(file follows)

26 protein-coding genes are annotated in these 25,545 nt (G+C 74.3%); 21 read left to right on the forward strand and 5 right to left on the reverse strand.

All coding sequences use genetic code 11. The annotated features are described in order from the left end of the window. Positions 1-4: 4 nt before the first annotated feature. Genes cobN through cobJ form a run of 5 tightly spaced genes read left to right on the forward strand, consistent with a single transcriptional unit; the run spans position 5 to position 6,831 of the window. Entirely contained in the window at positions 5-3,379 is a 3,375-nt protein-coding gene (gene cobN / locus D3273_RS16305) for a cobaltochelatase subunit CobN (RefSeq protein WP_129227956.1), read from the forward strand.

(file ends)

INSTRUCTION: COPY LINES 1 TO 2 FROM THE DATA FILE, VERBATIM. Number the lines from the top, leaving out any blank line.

26 protein-coding genes are annotated in these 25,545 nt (G+C 74.3%); 21 read left to right on the forward strand and 5 right to left on the reverse strand.

All coding sequences use genetic code 11. The annotated features are described in order from the left end of the window. Positions 1-4: 4 nt before the first annotated feature. Genes cobN through cobJ form a run of 5 tightly spaced genes read left to right on the forward strand, consistent with a single transcriptional unit; the run spans position 5 to position 6,831 of the window. Entirely contained in the window at positions 5-3,379 is a 3,375-nt protein-coding gene (gene cobN / locus D3273_RS16305) for a cobaltochelatase subunit CobN (RefSeq protein WP_129227956.1), read from the forward strand.